Bar | Kitchen in the O Hotel downtown announced that they have hired Dave Kaplan and Alex Day, partners in Proprietors LLC, to consult on and partner in operating the hotel's restaurant and bar . Bar | Kitchen has been in business since the 67 room boutique hotel opened in 2007; two months ago the owner brought in Proprietors to revamp the offering. Kaplan is the owner and creator of Death & Company in New York City, which was recognized at Tales of the Cocktail in July as the Best American Cocktail Bar and as having the World's Best Cocktail Menu. Day is a well-respected mixologist who began working with Kaplan at Death & Company before they launched their consulting partnership together, and consults on cocktail programs globally, including several recent projects in Asia. Bar | Kitchen represents their first joint effort in which they have worked with an existing establishment, rather than helping create something from the ground up, like their successful launch of the Franklin Mortgage & Investment Company in Philadelphia last year.
As a full service restaurant and bar in a hotel serving lunch five days a week and dinner Monday – Saturday, Bar | Kitchen is a different kind of venture for Kaplan and Day. The philosophy of the kitchen and the bar program is to be approachable and ingredient driven. If you are expecting a temple of the cocktail, you will be disappointed as that is not what Bar | Kitchen is about. Instead it seeks to bring craft cocktails and delicious approachable food using quality ingredients at reasonable prices. The three course lunch is only $18 and the three course prix pixe dinner is only $28. Cocktails are only $10 and during happy hour “thrifty mixed drinks” will be available for $7.
The current cocktail list is pared down with only four, two of which are available on the happy hour menu, including the Site Hound, a take on the greyhound, but with gin as the base spirit and with aperol, scarlet glow infused tea, fresh lemon and grapefruit juices and seltzer water. This was refreshing and a light introduction to the cocktail program. I also sampled the Smokescreen, with a base of islay scotch, fresh lime juice, a dash of green chartreuse and fresh mint. The smoky flavor of the scotch imbued the drink without drowning out the other components. Although the cocktail list may be short, the bar has been staffed with bartenders that know their way around the classics, including one female bartender who makes one of the best Manhattans available in Los Angeles.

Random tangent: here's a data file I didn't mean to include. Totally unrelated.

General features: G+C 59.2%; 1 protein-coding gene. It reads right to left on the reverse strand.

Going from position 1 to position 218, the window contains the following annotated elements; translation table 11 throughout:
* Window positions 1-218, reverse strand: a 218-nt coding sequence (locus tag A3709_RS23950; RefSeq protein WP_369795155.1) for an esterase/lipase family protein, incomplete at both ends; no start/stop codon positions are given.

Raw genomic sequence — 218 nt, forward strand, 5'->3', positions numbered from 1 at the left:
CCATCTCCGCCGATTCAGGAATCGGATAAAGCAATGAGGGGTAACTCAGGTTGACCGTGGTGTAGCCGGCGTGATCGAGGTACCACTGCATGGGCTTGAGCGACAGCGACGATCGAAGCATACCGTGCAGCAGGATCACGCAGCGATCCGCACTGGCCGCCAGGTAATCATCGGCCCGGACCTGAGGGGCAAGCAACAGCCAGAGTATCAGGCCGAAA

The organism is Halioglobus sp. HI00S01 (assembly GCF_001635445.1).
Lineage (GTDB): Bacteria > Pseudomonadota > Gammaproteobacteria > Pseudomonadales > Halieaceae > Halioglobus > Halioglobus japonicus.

In addition to the cocktail program, there is a new wine list focusing on interesting and well-priced bottles, with a significant portion coming from the Iberian Peninsula. At the bottom of the wine list it states “all of our wines are chosen for quality and value, but also to showcase interesting styles and regions without getting all prissy about it.” The crisp vihno verde from Portugal is typical of the unsung gems on the list of less than a dozen selections that Day described as “structured to take away pretense.”
What to eat at Bar | Kitchen? Seasonal pickled vegetables ($5) is a pleasant vinegary option, although the Perishable Pop-Up has nothing to fear from these. A more interesting choice is the White Anchovy Bruschetta with celery gremolata ($6). This dish exemplifies the “honest” food that Kaplan described as their goal. The bruschetta was simple, letting the anchovies shine and the ratio of topping to toast, which can often get out of whack like an oversized piece of nigiri on a tiny bed of rice, was perfect. Simple and delicious. No fuss.
If you see the Braised Beef Short Ribs with roasted carrot puree and seasonal root vegetables ($19) on the menu, look no further. Short ribs can be an overdone winter dish but this fresh take with the carrot puree and root vegetables is a clean and filling meal. Baby white onions, some carrot puree and some of the tender beef make a satisfying forkful. The short ribs were flavorful without resorting to the cloying sweetness that sometimes plagues versions of this dish.
To end your meal, you can opt for a pot of Intelligentsia coffee and/or one of the three desserts, my favorite of which is the chocolate pot du crème with whipped cream and fleur de sel ($6). The salt brings out the flavors of the chocolate and adds a savory element to the dish.
Day and Kaplan changed everything from the soundtrack to the color of the walls in addition to the food and drink. The décor has been updated on a tight budget with the use of dark and chalkboard paints, to unify the space. In both the use of chalkboard and the menu typeface, there are evident influences of The Tasting Kitchen in Venice, one of the duo’s favorite restaurants. The previous incarnations of Bar | Kitchen had not been real draws and lacked a feeling of a cohesive whole. Kaplan mentioned the over one dozen different colors on various walls in the space and the disconnects between the menu and the beverages in the old version. Now Kaplan and Day have created a “continuity in hospitality” as Kaplan describes it across every aspect of the operation. Bar | Kitchen is still a work in progress, but it is like a butterfly that has emerged from two months in its cocoon, ready to take flight and spread its wings and leave its earthbound caterpillar stage far behind. As Kaplan and Day concluded our interview, “We’re excited to expand upon what this can be.”